Winnipeg-based singer-songwriter William Prince has more in common with his heroes Leonard Cohen and Kris Kristofferson than just a rich baritone voice: he has an authenticity and unpretentiousness that is downright disarming. His 2015 debut album Earthly Days boasts moving, warm instrumentation in which Prince’s stories and characters hold space. His recent Juno award for Contemporary Roots Album of the Year must surely be a source of pride for the community of Peguis First Nation, where the Oji-Cree Prince’s musical journey started under the guidance and support of his father, acclaimed gospel singer Ed Prince.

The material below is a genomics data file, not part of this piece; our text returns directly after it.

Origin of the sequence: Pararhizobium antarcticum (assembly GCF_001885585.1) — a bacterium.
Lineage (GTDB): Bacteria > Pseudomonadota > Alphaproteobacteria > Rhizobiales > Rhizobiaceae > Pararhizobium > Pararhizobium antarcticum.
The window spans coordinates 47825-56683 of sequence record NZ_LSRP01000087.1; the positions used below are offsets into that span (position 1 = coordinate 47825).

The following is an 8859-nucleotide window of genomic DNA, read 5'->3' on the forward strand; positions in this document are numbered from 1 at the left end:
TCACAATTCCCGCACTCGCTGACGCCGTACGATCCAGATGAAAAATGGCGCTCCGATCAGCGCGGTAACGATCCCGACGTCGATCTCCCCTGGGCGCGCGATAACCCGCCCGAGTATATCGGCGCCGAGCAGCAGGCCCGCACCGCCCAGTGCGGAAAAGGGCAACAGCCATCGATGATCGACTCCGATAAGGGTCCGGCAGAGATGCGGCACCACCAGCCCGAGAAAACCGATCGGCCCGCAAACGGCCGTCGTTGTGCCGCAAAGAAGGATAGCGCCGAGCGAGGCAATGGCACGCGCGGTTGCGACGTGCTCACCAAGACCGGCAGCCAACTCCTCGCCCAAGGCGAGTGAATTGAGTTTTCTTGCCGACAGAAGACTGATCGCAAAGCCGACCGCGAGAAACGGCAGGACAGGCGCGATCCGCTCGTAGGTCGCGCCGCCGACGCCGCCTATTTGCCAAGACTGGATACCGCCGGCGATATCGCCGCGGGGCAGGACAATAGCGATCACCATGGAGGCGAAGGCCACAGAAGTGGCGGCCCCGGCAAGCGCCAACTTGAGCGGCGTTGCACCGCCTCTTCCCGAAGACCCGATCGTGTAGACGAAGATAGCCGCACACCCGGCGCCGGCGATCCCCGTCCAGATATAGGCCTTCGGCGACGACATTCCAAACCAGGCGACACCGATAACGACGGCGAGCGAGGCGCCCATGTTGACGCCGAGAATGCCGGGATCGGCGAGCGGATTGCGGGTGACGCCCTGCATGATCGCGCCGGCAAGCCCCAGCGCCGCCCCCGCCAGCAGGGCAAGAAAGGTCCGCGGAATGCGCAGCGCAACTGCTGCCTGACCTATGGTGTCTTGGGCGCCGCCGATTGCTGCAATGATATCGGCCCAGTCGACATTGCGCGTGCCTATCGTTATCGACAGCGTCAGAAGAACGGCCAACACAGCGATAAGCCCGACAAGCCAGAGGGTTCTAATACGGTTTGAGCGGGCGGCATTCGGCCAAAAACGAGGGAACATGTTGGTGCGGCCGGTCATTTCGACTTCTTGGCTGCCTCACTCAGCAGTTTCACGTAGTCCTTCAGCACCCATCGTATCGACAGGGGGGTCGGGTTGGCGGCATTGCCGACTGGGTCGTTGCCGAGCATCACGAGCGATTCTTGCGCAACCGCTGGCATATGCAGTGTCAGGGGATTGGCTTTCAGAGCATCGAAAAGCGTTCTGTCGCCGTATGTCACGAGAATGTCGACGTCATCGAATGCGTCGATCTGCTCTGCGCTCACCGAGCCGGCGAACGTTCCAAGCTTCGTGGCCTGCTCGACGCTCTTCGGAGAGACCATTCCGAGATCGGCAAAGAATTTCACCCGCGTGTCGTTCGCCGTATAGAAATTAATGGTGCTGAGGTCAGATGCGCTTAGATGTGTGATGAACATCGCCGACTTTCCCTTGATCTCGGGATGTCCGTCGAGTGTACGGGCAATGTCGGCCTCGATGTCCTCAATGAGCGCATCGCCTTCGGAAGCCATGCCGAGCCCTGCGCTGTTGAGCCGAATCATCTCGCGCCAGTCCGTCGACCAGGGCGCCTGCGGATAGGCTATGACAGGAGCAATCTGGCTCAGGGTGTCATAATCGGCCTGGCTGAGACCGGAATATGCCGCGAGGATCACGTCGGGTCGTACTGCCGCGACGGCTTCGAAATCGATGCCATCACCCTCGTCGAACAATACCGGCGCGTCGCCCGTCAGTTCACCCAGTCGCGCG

He absorbed his roots and country influences from his parents, falling asleep under the table at community dances where his parents DJ’d. Prince has always done things his way, and at his pace. It took him 10 years to produce his first album, but garnering a Juno is a thumbs-up for Prince's painstaking craftsmanship, who loves the model of working hard and perfecting your craft before showing it off. He struggled with his deep-pitched velvet voice as a youth, too, thinking it was not radio-worthy or contemporary enough, but again, his conviction in who he was triumphed over his worries, and now he happily carries the flag where Johnny Cash, Jim Reeves and his dad left off. His gospel/country/folk sound, shored up by that big voice, is a true mirror of the man that makes it: honest, real, sensitive and memorable.